Roll on day 5 which once again is a (relative) shorter day of 27-miles and 1400m+ to Inverlael.
Follow the race and get more information http://www.capewrathultra.com
‘Well almost,’ is becoming a theme on the GL3D. Last night during camp 2 bivouac the wind increased – then increased – then increased! As sun rose, the carnage was clear to see. Broken poles, ripped tents, lost dry bags due to being blown away in the wind and in addition, the rain just kept on coming and coming. Some may call the conditions ‘character building!’ However, bloody brutal was the general consensus amongst camp.
Race director Shane Ohly, although extremely sympathetic to the runners needs was a little distracted… the large marquee that provides a shelter and eating environment for the runners was about to take off and provide a vey unique kite in the stormy skies. It was all hands on deck; poles were being rammed in the ground, straps were being added and luckily, the improvised actions secured the imminent flight.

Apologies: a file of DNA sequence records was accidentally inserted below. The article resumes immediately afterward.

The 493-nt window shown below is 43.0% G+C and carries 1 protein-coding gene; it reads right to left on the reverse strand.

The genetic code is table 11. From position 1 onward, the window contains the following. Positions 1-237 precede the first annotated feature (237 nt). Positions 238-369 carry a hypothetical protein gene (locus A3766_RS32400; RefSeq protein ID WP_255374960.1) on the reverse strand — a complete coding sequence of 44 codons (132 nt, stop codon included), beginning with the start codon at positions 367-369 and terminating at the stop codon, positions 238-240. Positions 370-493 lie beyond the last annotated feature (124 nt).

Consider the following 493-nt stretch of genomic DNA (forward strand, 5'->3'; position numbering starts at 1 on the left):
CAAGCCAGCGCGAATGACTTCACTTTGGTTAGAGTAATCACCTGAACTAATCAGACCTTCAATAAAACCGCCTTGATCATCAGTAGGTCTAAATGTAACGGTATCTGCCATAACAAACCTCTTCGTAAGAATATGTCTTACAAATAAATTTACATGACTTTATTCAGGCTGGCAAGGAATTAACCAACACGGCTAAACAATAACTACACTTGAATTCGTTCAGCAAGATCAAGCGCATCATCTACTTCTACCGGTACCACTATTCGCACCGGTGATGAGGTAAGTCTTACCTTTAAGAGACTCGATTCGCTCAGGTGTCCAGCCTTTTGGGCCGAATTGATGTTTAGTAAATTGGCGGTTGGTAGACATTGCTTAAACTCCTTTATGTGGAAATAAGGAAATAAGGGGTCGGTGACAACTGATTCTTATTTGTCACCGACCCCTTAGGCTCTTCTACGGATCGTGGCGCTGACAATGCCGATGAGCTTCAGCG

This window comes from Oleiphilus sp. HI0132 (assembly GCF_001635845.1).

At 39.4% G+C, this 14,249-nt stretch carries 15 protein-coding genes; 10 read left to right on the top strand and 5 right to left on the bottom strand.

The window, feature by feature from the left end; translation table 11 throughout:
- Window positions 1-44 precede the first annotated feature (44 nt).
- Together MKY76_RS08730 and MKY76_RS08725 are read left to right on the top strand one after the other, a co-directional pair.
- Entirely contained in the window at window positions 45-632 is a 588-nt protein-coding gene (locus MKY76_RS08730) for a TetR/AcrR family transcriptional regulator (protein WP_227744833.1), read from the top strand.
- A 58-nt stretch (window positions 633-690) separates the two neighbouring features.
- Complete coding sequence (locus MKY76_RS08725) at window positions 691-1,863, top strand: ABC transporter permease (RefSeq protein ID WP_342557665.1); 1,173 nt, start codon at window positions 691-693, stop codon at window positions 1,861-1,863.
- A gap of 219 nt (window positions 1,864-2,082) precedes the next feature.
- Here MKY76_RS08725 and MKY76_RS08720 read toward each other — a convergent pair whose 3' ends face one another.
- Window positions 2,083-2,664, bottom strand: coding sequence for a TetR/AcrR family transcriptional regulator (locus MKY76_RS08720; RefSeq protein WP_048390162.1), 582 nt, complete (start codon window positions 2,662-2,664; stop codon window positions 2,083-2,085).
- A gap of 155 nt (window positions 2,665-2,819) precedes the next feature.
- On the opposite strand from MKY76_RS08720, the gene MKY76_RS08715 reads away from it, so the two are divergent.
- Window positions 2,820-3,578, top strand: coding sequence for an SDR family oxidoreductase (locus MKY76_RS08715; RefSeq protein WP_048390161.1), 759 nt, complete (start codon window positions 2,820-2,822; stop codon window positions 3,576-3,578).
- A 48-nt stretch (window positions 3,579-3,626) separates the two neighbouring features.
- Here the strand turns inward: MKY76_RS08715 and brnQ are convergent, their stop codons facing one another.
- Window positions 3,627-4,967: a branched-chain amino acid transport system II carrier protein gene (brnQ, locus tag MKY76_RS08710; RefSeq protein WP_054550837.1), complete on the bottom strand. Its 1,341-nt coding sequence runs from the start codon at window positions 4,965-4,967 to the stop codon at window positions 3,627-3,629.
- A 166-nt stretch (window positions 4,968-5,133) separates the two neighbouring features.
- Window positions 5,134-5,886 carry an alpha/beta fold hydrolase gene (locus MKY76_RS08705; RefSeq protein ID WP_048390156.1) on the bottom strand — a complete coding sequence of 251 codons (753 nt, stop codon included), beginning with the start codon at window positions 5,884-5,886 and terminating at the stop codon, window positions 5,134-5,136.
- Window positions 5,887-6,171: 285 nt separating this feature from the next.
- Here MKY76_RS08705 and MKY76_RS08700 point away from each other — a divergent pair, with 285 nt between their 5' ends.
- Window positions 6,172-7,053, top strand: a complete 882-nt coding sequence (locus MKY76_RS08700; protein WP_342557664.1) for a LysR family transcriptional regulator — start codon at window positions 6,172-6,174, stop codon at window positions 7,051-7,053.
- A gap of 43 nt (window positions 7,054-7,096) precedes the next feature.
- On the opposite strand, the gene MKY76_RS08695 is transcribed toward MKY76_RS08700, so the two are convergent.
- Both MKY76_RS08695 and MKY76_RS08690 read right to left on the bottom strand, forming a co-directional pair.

The gale force winds, torrential rain and a bunch of tired competitors gave Shane no option – bad weather courses were announced at 0600. This was then adjusted nearer 0700 removing a key control that would have taken all runners over Grizedale Peak. The winds were just too strong and dangerous.
Only 7 elite runners were left in the race and they ran a full bad weather course, several runners attempted an improvised A/B route but most people just made a direct route to the ‘C’ finish causing a logistical headache for the Ourea Team. Buses had been arranged for approximately 50 runners, however, on the day, the numbers escalated beyond 100.
As one would expect, just as the day approached midday, the rain stopped, the wind reduced, the sky turned blue and white fluffy clouds occupied the sky as the sun broke through… you couldn’t make it up! Really?
Shane Ohly confirmed at the finish line, ‘this has been the most testing event and conditions we have encountered in any race we have organised. I don’t like to reduce courses but safety is key and we make the right call. It’s been a tough weekend!’
The runners confirmed the severity of the 3 days but it’s funny how morning grimaces turned to afternoon smiles. The GL3D ethos rose above the surface and talk soon started about 2017.
Images available at iancorless.photoshelter.com HERE